PACKAGE-GOODS PUZZLE INTEREST IN MAIL REMAINS, BUT MARKETERS SLOW TO JUMP IN

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Package-goods direct marketing, once thought to be a panacea for building brand loyalty, hasn't quite lived up to its potential.

Tighter budgets, questionable economics, and a decline in couponing and other promotional spending have conspired to trim some companies' commitment, even as direct marketing soars in computer, travel and other businesses.

"I think it was a bubble," said George Wiedemann, president of Grey Direct Worldwide, New York, which counts no package-goods brands in its client roster. "There is tactical success around, but nobody's cracked the code to show linkage between direct activity and [market] share, so it's an impact problem."

But interest seems higher than ever, "particularly as companies invest in more sophisticated techniques like databases," said Robert Wientzen, president-ceo of Advanced Promotion Technologies, Pompano Beach, Fla., and formerly Procter & Gamble Co.'s top direct marketing executive.

"At the same time," he said, "there has not been the huge increase that people would've expected there to be in terms of actual campaigns being conducted."

Of course, product categories with highly targeted audiences-diapers, pet food, tobacco-continue to be the most aggressive users of direct marketing programs, often because mass media advertising proves wasteful or is legally restricted. Direct mail sampling is also the surest way to generate trial of new products.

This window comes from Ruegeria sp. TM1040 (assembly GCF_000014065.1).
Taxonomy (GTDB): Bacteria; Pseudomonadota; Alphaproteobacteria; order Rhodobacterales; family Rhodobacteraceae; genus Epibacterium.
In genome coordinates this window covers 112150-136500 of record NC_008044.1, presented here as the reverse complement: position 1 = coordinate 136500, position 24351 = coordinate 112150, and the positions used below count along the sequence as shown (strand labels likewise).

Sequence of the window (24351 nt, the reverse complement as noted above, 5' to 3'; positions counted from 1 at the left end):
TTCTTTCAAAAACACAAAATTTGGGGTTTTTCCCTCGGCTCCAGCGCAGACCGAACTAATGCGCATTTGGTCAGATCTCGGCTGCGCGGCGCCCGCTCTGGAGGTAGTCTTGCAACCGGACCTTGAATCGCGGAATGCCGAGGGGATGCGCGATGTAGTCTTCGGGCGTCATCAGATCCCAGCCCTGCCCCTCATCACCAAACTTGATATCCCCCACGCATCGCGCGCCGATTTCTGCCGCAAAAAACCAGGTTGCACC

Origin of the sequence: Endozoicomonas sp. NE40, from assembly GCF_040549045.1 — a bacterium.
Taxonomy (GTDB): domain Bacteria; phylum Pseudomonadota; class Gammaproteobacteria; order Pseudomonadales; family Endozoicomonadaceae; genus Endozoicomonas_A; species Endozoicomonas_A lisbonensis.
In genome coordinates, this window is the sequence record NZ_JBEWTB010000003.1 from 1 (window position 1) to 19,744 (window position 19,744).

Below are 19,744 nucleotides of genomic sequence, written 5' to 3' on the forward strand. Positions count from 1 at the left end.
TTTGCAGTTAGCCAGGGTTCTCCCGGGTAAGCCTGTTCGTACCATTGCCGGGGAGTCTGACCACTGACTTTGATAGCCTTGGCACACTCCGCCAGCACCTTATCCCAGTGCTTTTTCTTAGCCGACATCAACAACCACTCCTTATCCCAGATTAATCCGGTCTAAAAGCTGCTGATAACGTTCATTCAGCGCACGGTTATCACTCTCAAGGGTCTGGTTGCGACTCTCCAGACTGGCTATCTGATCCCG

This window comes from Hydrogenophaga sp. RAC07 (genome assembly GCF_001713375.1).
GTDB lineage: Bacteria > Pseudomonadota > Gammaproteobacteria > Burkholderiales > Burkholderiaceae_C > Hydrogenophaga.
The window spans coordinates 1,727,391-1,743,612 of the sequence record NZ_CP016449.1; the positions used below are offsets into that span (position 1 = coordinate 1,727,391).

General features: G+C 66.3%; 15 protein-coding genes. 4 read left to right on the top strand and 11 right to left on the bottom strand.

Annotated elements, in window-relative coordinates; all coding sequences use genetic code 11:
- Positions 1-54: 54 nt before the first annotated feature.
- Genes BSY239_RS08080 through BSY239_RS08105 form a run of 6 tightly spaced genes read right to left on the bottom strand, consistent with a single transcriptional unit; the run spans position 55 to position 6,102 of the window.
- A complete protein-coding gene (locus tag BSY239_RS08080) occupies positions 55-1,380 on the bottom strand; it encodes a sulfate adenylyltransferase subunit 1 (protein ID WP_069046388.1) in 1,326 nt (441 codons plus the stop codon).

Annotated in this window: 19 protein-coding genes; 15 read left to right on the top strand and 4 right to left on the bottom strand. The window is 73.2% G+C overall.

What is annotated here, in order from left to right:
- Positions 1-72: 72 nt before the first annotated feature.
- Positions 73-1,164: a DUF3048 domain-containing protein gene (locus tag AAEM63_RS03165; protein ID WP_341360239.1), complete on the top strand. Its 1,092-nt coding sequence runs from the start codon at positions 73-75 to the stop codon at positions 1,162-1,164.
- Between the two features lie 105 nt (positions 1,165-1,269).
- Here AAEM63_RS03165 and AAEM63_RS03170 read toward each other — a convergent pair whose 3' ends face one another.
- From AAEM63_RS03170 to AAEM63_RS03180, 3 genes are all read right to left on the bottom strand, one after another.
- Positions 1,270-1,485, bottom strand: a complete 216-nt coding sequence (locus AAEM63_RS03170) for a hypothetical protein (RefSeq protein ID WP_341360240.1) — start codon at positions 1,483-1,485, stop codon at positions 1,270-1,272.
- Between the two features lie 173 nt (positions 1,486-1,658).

Despite much discussion, investigation, testing and analysis, however, other package-goods products have been slower to embrace direct marketing.

Those that have are doing so cautiously, often in multibrand co-op programs. P&G, for example, last year rolled out "StraightScoop," targeting teen-age girls with quarterly newsletters, beauty tips and product samples for Always, Secret, Crest, Cover Girl, Clearasil and Pert Plus.

Similarly, Kraft General Foods has trotted out multibrand direct marketing programs like "We're Right for You," featuring fat-free and other diet foods.

The marketer's single-brand efforts tend to focus on products with hefty profit margins, like Crystal Light diet drink mixes and mail-order Gevalia coffees.

Direct marketing budgets are up at Kraft General Foods, said John Kuendig, director of direct marketing, but he declined to compare that increase to its ad spending hike.

And the marketer recently trimmed costs by turning over management of its huge database, estimated at 40 million households, to Donnelley Marketing, Oakbrook Terrace, Ill.

Preliminary figures for the first quarter show a 15% increase in activity from the same period last year, said John Cummings, whose Armonk, N.Y.-based consultancy tracks database marketing activity in the package-goods arena.

But even Mr. Cummings believes some marketers are scaling back their plans as they wrestle with unwieldy amounts of data.

Still, many companies are using direct marketing tactically, to support broader marketing programs.

Pepsi-Cola North America, for instance, this month sent letters promoting its new freshness dating label on Diet Pepsi. The mailing was sent to the database compiled from Pepsi's "Convert a Million" campaign, in which 1 million Diet Coke-drinking households were sent cases of Diet Pepsi.

And others are conducting programs at the retail level, relying on supermarkets' frequent-shopper databases.

Gary Levin coordinates Direct Marketing News.

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